Labour received ‘no formal complaint’ about Alex Rowley
Alex Rowley blames “a determined attempt to use the media” to damage him
Scottish Labour has said it received no formal complaint about the conduct of Alex Rowley before the interim leader stepped down.
Rowley stood aside as deputy leader and interim leader on Wednesday and has since been suspended from the party while an investigation takes place over allegations from a former partner which appeared in the Sun newspaper.
In the article, the unnamed woman accused Rowley of harassment following the breakdown of their relationship.
Rowley denies the allegations and has taken legal advice on the matter.
In his resignation letter on Monday, which the party has released amid accusations of a cover-up, he said police officers contacted him five weeks ago in relation to a complaint made “almost four years ago” because of interest from the press.
“The police told me that after looking at the complaint at the time it was made, they deemed it not necessary to inform me that it had happened and certainly never questioned me about the accusation either formally or informally,” he said.
“The reason they were now informing me was that they had been contacted by a newspaper asking if such a complaint had ever been made. The police said it was now their duty to tell me about this complaint.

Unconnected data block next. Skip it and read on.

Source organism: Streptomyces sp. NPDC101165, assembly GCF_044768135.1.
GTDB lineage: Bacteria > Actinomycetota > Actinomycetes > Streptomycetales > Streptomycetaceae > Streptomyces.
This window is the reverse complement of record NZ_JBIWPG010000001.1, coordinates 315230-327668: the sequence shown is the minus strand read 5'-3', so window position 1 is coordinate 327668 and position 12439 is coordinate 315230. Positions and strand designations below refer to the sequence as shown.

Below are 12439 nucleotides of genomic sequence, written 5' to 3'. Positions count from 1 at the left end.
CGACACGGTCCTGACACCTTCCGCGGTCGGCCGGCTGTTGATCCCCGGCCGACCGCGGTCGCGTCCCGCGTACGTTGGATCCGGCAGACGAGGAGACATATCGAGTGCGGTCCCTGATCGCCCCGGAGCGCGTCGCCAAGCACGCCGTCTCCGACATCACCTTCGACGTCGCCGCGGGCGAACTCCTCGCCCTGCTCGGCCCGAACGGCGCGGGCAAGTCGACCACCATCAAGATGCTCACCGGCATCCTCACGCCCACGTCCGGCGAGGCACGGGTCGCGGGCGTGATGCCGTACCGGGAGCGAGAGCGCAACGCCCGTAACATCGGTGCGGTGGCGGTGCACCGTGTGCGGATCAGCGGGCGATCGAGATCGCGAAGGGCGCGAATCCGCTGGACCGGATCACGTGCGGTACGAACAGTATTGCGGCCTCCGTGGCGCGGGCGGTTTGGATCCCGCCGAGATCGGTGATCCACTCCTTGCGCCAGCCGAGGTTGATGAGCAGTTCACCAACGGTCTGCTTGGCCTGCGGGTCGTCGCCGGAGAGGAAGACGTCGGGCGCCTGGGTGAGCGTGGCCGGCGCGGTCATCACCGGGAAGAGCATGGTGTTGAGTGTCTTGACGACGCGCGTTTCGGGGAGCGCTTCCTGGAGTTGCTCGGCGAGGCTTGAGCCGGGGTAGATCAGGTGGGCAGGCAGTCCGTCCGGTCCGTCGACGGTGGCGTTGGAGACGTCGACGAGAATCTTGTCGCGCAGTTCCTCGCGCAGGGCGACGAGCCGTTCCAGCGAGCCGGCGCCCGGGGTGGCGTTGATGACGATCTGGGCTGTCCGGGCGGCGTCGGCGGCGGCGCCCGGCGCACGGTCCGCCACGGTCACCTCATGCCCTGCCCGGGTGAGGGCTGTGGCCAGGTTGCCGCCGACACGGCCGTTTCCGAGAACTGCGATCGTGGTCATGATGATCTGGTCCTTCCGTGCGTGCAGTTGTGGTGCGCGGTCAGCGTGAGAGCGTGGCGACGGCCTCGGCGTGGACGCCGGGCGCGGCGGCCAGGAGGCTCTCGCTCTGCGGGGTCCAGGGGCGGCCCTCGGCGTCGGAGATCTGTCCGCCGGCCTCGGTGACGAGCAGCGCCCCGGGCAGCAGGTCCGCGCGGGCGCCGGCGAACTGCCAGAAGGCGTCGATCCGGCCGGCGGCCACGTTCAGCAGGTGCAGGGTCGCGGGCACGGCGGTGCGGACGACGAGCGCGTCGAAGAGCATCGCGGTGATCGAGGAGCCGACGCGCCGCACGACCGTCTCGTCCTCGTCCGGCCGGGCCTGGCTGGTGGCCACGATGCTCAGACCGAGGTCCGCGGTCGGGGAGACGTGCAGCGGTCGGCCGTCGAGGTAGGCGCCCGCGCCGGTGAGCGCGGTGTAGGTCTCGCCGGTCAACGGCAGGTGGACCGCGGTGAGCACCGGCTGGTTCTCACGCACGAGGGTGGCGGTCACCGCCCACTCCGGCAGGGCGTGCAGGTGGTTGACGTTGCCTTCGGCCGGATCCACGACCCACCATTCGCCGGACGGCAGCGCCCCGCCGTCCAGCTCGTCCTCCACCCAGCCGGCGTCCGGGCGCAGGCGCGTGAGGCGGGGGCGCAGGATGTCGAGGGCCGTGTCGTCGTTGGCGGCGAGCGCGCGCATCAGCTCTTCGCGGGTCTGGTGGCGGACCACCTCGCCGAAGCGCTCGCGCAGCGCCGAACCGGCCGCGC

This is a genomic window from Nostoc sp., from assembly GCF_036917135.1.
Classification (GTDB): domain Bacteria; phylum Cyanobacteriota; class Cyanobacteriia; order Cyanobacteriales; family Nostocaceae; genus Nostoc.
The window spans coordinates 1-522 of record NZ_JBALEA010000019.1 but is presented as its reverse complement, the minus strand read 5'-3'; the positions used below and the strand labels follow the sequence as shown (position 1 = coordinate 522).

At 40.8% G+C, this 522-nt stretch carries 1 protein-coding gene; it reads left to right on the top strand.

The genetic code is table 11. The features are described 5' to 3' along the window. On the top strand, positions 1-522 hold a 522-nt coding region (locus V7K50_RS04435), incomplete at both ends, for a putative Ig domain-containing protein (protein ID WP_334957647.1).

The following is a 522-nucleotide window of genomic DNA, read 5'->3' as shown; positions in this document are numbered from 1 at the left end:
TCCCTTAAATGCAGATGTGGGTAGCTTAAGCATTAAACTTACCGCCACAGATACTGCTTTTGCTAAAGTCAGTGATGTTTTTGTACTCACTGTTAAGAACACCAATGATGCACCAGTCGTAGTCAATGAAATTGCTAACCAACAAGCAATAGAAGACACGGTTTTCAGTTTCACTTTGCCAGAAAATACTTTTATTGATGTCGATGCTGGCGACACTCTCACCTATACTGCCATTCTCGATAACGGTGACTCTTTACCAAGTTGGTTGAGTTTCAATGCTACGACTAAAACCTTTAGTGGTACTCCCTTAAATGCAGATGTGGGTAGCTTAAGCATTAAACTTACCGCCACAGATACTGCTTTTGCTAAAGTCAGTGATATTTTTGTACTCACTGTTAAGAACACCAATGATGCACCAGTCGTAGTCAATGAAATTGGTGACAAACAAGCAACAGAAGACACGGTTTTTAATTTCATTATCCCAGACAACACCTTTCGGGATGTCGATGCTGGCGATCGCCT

“I have since that point been acting on my lawyer's advice in this matter. I was advised that because the police clearly took the view that there was no case to answer I did not have to take action.”
He added: “There has clearly been a determined attempt to use the media to damage me and my family,” referring himself to the party’s head of complaints.
“At the end of this process I am fully confident that I will be in a position to clear my name,” he said.
In a statement this evening, a Scottish Labour spokesperson said the process would remain “fair and transparent”
“At no point did the Labour party receive a formal complaint regarding Alex Rowley. The party was approached by newspapers with unsubstantiated claims, with no evidence shared with the Labour party prior to publication in the Sun newspaper.
“Whilst the party could not formally investigate these claims in the absence of evidence and a complaint, they were put to Mr Rowley, who completely refuted them.
“As noted in Mr Rowley’s letter, he did not disclose to the party police contact on 10 October 2017.”
Data from the Institute for Fiscal Studies (IFS) showed one-sixth of the poorest households in Britain were in arrears
A Downing Street spokesman said the Prime Minister “had made clear her commitment to getting a good deal”
Nicola Sturgeon accuses Jeremy Corbyn of attempting to “deliberately mislead people” over the prospect of continued single market access after the UK leaves the EU
It’s a new year but it doesn’t look like a fresh start for Prime Minister Theresa May